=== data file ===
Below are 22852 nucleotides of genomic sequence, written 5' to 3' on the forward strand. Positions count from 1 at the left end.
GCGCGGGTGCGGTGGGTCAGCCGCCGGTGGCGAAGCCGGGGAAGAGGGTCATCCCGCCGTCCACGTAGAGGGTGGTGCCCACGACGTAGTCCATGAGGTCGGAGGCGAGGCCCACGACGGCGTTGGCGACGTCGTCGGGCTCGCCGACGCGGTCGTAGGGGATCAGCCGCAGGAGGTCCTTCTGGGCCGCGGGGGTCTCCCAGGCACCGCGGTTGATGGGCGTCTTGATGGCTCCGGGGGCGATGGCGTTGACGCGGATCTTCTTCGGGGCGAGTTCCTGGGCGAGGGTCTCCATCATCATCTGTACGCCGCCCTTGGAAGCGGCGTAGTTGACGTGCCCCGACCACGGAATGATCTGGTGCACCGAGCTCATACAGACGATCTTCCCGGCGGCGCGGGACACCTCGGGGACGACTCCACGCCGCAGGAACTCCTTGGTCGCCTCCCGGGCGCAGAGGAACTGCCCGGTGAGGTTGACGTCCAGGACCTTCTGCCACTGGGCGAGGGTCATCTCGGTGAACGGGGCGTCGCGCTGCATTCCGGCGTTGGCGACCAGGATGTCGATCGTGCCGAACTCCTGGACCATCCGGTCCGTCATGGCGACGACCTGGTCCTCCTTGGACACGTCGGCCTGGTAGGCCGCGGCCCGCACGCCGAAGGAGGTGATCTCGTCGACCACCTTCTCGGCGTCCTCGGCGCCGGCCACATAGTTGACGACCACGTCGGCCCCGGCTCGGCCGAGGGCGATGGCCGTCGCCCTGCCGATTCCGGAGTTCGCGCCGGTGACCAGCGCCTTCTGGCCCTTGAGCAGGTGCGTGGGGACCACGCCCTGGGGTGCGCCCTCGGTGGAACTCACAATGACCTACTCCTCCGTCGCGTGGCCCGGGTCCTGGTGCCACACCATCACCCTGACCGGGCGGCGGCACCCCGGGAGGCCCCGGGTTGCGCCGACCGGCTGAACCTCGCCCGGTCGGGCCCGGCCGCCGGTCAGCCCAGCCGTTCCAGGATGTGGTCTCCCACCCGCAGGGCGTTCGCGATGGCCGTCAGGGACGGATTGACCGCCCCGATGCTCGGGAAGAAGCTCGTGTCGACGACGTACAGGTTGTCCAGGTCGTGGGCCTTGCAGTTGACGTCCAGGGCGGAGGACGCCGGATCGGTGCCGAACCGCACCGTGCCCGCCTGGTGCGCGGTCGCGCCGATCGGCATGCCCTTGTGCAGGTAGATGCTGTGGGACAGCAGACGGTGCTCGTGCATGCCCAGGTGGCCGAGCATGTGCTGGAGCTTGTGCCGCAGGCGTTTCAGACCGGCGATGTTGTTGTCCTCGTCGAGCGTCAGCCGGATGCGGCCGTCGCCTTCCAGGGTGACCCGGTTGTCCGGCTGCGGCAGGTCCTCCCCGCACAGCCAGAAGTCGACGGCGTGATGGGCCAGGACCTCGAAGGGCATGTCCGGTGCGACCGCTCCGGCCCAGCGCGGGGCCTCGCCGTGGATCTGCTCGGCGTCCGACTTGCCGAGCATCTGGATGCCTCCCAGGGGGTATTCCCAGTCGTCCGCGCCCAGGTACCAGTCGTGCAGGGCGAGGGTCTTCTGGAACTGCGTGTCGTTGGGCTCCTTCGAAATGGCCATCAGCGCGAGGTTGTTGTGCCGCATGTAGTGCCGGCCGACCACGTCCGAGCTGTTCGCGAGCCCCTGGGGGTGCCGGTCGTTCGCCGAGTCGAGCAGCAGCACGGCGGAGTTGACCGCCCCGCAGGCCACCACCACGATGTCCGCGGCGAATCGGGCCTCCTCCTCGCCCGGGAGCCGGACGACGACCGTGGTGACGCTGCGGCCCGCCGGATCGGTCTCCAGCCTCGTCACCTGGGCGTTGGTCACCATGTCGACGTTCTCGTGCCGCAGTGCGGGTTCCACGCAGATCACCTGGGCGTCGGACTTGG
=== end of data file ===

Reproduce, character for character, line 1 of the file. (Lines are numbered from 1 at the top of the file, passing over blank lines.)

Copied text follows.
Below are 22852 nucleotides of genomic sequence, written 5' to 3' on the forward strand. Positions count from 1 at the left end.